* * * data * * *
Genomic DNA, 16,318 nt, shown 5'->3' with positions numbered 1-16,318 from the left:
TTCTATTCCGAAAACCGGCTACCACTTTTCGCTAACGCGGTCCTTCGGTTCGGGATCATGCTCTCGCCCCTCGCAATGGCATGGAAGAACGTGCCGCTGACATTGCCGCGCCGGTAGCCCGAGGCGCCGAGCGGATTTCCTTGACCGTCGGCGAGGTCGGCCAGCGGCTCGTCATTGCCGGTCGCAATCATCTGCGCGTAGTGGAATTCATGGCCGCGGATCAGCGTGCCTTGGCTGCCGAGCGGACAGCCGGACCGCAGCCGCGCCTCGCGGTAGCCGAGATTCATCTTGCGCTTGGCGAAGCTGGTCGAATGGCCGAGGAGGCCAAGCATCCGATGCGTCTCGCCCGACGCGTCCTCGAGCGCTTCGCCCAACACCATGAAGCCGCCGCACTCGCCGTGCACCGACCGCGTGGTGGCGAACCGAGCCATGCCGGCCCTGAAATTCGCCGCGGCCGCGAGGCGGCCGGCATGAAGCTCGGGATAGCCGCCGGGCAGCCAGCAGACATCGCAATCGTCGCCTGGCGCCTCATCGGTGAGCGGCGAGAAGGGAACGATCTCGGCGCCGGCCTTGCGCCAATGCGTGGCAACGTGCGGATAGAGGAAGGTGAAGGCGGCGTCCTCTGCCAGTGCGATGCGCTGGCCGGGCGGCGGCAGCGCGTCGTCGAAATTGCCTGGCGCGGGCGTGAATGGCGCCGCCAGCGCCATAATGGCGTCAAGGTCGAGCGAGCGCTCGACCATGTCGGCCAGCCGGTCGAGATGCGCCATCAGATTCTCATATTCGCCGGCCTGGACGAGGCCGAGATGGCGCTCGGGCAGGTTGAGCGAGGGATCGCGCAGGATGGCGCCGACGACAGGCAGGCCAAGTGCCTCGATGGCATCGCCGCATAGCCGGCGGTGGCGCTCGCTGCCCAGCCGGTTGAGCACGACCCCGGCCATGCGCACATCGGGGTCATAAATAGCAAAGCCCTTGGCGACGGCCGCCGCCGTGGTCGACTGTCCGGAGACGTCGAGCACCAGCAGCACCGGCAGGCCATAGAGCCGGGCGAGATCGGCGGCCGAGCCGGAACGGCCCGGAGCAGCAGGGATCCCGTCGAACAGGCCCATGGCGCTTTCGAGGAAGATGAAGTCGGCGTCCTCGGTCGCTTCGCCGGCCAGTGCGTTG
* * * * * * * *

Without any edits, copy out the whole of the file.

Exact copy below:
Genomic DNA, 16,318 nt, shown 5'->3' with positions numbered 1-16,318 from the left:
TTCTATTCCGAAAACCGGCTACCACTTTTCGCTAACGCGGTCCTTCGGTTCGGGATCATGCTCTCGCCCCTCGCAATGGCATGGAAGAACGTGCCGCTGACATTGCCGCGCCGGTAGCCCGAGGCGCCGAGCGGATTTCCTTGACCGTCGGCGAGGTCGGCCAGCGGCTCGTCATTGCCGGTCGCAATCATCTGCGCGTAGTGGAATTCATGGCCGCGGATCAGCGTGCCTTGGCTGCCGAGCGGACAGCCGGACCGCAGCCGCGCCTCGCGGTAGCCGAGATTCATCTTGCGCTTGGCGAAGCTGGTCGAATGGCCGAGGAGGCCAAGCATCCGATGCGTCTCGCCCGACGCGTCCTCGAGCGCTTCGCCCAACACCATGAAGCCGCCGCACTCGCCGTGCACCGACCGCGTGGTGGCGAACCGAGCCATGCCGGCCCTGAAATTCGCCGCGGCCGCGAGGCGGCCGGCATGAAGCTCGGGATAGCCGCCGGGCAGCCAGCAGACATCGCAATCGTCGCCTGGCGCCTCATCGGTGAGCGGCGAGAAGGGAACGATCTCGGCGCCGGCCTTGCGCCAATGCGTGGCAACGTGCGGATAGAGGAAGGTGAAGGCGGCGTCCTCTGCCAGTGCGATGCGCTGGCCGGGCGGCGGCAGCGCGTCGTCGAAATTGCCTGGCGCGGGCGTGAATGGCGCCGCCAGCGCCATAATGGCGTCAAGGTCGAGCGAGCGCTCGACCATGTCGGCCAGCCGGTCGAGATGCGCCATCAGATTCTCATATTCGCCGGCCTGGACGAGGCCGAGATGGCGCTCGGGCAGGTTGAGCGAGGGATCGCGCAGGATGGCGCCGACGACAGGCAGGCCAAGTGCCTCGATGGCATCGCCGCATAGCCGGCGGTGGCGCTCGCTGCCCAGCCGGTTGAGCACGACCCCGGCCATGCGCACATCGGGGTCATAAATAGCAAAGCCCTTGGCGACGGCCGCCGCCGTGGTCGACTGTCCGGAGACGTCGAGCACCAGCAGCACCGGCAGGCCATAGAGCCGGGCGAGATCGGCGGCCGAGCCGGAACGGCCCGGAGCAGCAGGGATCCCGTCGAACAGGCCCATGGCGCTTTCGAGGAAGATGAAGTCGGCGTCCTCGGTCGCTTCGCCGGCCAGTGCGTTG